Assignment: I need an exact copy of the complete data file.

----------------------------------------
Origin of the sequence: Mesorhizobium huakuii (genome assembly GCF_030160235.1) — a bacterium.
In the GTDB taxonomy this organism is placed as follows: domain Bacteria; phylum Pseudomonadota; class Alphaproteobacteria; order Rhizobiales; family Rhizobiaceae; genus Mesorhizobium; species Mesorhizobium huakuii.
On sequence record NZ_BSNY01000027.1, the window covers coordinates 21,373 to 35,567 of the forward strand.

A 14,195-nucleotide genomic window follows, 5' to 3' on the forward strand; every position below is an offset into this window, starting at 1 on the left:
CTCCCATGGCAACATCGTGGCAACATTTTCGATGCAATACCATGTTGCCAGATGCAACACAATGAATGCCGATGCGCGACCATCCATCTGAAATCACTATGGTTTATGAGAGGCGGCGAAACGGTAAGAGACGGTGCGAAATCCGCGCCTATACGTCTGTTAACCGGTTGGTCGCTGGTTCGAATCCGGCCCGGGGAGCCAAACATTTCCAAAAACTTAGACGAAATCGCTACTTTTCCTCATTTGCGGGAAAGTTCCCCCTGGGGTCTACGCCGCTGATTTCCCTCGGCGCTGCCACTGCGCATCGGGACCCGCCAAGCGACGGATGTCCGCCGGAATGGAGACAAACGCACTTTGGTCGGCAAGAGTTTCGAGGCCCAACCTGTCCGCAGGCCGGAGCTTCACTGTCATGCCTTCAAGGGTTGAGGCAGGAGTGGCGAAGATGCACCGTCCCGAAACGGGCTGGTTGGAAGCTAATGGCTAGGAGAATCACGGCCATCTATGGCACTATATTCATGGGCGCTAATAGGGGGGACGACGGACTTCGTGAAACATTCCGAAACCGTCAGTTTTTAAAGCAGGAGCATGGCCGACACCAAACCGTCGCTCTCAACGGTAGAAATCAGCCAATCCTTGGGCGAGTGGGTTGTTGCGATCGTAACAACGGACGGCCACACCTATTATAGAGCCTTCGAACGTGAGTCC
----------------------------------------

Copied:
Origin of the sequence: Mesorhizobium huakuii (genome assembly GCF_030160235.1) — a bacterium.
In the GTDB taxonomy this organism is placed as follows: domain Bacteria; phylum Pseudomonadota; class Alphaproteobacteria; order Rhizobiales; family Rhizobiaceae; genus Mesorhizobium; species Mesorhizobium huakuii.
On sequence record NZ_BSNY01000027.1, the window covers coordinates 21,373 to 35,567 of the forward strand.

A 14,195-nucleotide genomic window follows, 5' to 3' on the forward strand; every position below is an offset into this window, starting at 1 on the left:
CTCCCATGGCAACATCGTGGCAACATTTTCGATGCAATACCATGTTGCCAGATGCAACACAATGAATGCCGATGCGCGACCATCCATCTGAAATCACTATGGTTTATGAGAGGCGGCGAAACGGTAAGAGACGGTGCGAAATCCGCGCCTATACGTCTGTTAACCGGTTGGTCGCTGGTTCGAATCCGGCCCGGGGAGCCAAACATTTCCAAAAACTTAGACGAAATCGCTACTTTTCCTCATTTGCGGGAAAGTTCCCCCTGGGGTCTACGCCGCTGATTTCCCTCGGCGCTGCCACTGCGCATCGGGACCCGCCAAGCGACGGATGTCCGCCGGAATGGAGACAAACGCACTTTGGTCGGCAAGAGTTTCGAGGCCCAACCTGTCCGCAGGCCGGAGCTTCACTGTCATGCCTTCAAGGGTTGAGGCAGGAGTGGCGAAGATGCACCGTCCCGAAACGGGCTGGTTGGAAGCTAATGGCTAGGAGAATCACGGCCATCTATGGCACTATATTCATGGGCGCTAATAGGGGGGACGACGGACTTCGTGAAACATTCCGAAACCGTCAGTTTTTAAAGCAGGAGCATGGCCGACACCAAACCGTCGCTCTCAACGGTAGAAATCAGCCAATCCTTGGGCGAGTGGGTTGTTGCGATCGTAACAACGGACGGCCACACCTATTATAGAGCCTTCGAACGTGAGTCC